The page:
Keeping your Gains

October 16, 2019 Published by

In the financial world, capital refers to the things you own that have value. When you sell those things, you either make more than the original cost, sell for less than the original cost, and in rare instances, break even. This is a painfully simple explanation of the concept of a “capital gain” and a “capital loss.”

To determine what your capital gains are, you have to know what the IRS considers your “basis of assets” to be. The IRS defines that as: “generally the amount of your capital investment in property for tax purposes.” In other words, basis of assets are what you put into that investment to begin with, including initial costs, like the sales tax you paid on those assets. In the case of stock, the basis of assets would be the purchase price of those bonds, plus transfer fees and commissions.

What is less simple, and far more complicated is understanding under what conditions the IRS will tax those gains as a component of your income, and when you can claim an exemption. Unless you know those specific conditions, the IRS is highly unlikely to inform you that you actually don’t have to pay that amount in taxes. Here are a couple of those conditions.

1031 Exchanges

If you sell a property or business, hopefully, you’ve come out with a gain. That gain is subject to a capital gains tax. But what if you’re reinvesting those gains?

In that case, under IRC section 1031, you’re eligible for a tax deferment.

At its core, a 1031 exchange protects an investor’s assets when he or she is using gains to reinvest. But, there are some restrictions and qualifications to constitute what would be called a “like kind” exchange, or an eligible reinvestment.

Both the property sold and the property you replace it with have to be used for trade and investment. That means the house you live in, your vacation home, a second home is not going to help you defer that tax liability.

You have 45 days from the initial sale to identify the replacement sale.

Here’s an important warning: don’t touch that investment money. If you take control of the cash before the exchange, your gains immediately become taxable. Some people ensure that they can maintain their eligibility by having an outside entity help them make that exchange, so that it’s certain that the exchange looks clean on paper.

On your paperwork, form 8824, you’ll be asked the following:

  • Descriptions of the properties exchanged
  • Dates that properties were identified and transferred
  • Any relationship between the parties to the exchange
  • Value of the like-kind and other property received
  • Gain or loss on sale of other (non-like-kind) property given up
  • Cash received or paid; liabilities relieved or assumed
  • Adjusted basis of like-kind property given up; realized gain

Who can do this?

  • Individuals
  • C corporations
  • S corporations
  • partnerships (general or limited)
  • limited liability companies
  • Trusts
  • any other taxpaying entity may set up an exchange of business or investment properties for business or investment properties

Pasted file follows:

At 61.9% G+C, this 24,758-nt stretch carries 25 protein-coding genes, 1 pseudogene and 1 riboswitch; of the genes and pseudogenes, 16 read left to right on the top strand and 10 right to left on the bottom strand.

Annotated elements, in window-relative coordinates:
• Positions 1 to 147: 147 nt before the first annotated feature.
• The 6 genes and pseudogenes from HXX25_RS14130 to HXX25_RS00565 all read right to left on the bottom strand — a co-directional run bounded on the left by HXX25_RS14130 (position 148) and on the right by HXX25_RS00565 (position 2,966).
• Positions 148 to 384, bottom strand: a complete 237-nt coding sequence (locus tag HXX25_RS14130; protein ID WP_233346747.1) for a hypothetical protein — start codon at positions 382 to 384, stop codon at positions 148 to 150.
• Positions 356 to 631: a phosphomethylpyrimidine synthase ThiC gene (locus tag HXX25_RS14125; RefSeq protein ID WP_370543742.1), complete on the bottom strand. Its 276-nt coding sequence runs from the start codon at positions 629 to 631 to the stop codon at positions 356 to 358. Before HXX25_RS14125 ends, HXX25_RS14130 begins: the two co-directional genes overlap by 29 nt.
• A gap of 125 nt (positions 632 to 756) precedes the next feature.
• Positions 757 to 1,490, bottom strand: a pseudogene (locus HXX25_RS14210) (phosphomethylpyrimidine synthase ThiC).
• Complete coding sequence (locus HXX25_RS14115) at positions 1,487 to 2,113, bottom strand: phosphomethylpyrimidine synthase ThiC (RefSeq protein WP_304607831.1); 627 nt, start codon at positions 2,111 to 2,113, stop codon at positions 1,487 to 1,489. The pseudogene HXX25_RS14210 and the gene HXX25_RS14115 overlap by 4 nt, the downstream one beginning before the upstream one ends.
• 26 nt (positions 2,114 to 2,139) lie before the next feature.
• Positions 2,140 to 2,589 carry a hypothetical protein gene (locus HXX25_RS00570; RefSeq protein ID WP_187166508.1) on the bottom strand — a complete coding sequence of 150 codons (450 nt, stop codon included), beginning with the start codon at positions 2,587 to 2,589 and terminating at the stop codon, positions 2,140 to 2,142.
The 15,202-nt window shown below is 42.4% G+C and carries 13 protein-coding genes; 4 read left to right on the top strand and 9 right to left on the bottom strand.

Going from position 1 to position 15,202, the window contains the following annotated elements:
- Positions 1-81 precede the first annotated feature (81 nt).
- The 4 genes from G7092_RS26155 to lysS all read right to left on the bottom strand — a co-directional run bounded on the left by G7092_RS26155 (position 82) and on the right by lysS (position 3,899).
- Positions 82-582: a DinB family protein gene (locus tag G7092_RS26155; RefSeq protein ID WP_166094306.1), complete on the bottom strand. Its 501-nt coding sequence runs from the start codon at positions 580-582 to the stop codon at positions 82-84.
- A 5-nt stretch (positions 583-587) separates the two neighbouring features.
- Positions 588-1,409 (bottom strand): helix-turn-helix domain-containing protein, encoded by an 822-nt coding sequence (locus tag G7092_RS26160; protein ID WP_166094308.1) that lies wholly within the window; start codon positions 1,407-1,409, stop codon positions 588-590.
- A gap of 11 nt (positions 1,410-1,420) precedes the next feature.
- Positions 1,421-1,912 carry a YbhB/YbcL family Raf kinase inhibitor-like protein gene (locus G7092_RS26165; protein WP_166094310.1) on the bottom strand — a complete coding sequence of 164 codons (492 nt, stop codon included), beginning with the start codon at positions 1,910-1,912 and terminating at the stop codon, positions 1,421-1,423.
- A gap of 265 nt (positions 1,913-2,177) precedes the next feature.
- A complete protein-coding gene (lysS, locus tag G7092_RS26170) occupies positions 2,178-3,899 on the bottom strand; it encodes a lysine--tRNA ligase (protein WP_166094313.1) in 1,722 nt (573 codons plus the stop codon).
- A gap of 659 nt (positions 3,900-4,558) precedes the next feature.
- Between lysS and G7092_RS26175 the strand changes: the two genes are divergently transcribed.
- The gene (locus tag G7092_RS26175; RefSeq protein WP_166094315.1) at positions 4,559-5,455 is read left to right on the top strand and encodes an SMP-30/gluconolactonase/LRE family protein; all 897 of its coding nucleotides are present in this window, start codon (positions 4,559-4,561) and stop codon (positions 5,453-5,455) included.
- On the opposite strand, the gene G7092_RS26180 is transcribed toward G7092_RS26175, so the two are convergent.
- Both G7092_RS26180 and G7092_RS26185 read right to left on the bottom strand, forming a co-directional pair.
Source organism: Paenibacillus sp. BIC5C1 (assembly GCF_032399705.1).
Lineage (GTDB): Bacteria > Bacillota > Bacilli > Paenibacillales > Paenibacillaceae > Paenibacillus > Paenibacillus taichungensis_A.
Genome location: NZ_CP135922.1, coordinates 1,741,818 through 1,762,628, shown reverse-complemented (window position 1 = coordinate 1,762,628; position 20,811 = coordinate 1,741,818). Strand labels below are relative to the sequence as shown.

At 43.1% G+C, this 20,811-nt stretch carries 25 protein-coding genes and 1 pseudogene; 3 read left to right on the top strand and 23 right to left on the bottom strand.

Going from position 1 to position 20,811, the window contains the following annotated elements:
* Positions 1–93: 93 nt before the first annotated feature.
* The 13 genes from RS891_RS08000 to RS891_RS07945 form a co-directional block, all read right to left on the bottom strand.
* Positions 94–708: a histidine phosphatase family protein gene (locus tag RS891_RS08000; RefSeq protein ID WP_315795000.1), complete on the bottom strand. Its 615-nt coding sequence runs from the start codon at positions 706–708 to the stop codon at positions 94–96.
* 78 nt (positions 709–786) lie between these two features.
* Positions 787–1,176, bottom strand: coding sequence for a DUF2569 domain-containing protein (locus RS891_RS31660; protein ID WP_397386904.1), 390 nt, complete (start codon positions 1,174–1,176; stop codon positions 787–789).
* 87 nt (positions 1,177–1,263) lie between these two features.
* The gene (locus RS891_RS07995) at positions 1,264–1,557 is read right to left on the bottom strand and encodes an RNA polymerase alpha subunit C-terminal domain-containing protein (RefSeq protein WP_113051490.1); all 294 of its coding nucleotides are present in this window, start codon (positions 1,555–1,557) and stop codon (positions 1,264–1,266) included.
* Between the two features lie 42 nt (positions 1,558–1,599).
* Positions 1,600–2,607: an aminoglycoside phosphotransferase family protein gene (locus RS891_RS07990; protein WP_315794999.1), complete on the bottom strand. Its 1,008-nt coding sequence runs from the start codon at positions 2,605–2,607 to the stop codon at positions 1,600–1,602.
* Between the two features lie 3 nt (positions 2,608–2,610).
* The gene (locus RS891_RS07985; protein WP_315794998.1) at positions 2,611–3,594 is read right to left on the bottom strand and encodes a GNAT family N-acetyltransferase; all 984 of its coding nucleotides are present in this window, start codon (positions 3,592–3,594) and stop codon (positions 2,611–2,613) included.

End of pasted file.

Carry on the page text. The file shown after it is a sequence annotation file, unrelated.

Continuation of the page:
To be eligible for a 1031 deferment, you have to make sure the property you’re investing in is “like kind.” The IRS doesn’t have a very specific language for that, so it’s been open to interpretation. Generally, you have to invest in something that is similar in nature to the previous asset you had. A home for a home, livestock for the same livestock, a business expense for a similar business expense.

There’s no limit as to how many times you can utilize a 1031. This deferment can be very powerful for your future gains. If those initial gains aren’t taxed, that means you have more to invest in your next asset. That means your returns are greater. Which gives you even more power on your next round of investment. In the matter of a decade, utilizing a 1031 can have helped you made tens of thousands of dollars in extra investment gains. While you will have to report your gains once you decide to cash out, overall, you’ll have made more money through your investments.

Section 121 Exclusions: Home Sale Gain Exemptions

1031 exchanges cannot be done on a primary residence. But there is still a way to reduce your tax liability when it comes to your primary home.

Usually, if you sell the primary home that you live in, the gains you make in that exchange are a tax liable component of your income. However, you may be able to exclude a hefty portion of that from being counted as a part of your income, reducing your tax liability by up to $250,000.

Two things determine your eligibility : ownership and use.

You have to have owned and used your home as your main home for at least two out of the five years prior to its sale.

Generally, you can only claim one of these exceptions every two years. But if you are facing an expected circumstance, like the loss of the job or issues with your health, you may be able to qualify for a reduced exclusion amount.

Combining a 1031 Exchange and a 121 Exclusion is possible under some unique circumstances, typically when the primary residence has another type of residence attached to it. Think of a farmer’s home with farmland on it, or a duplex where the owner occupies only one of the units. It would take a fair bit of documentation and expertise, but the result could be considerable savings in tax liability.

Nuances like these can make a big difference in the amount you end up writing a check for every tax season. In the coming weeks we’ll be releasing more material regarding these and other important tax laws and regulations, so make sure to follow us on our social media accounts to stay up to date.

To discuss these and other exceptions you may be missing during tax season, feel free to reach out to use at (510)706-2877 or fill out a contact form for a timely consultation.

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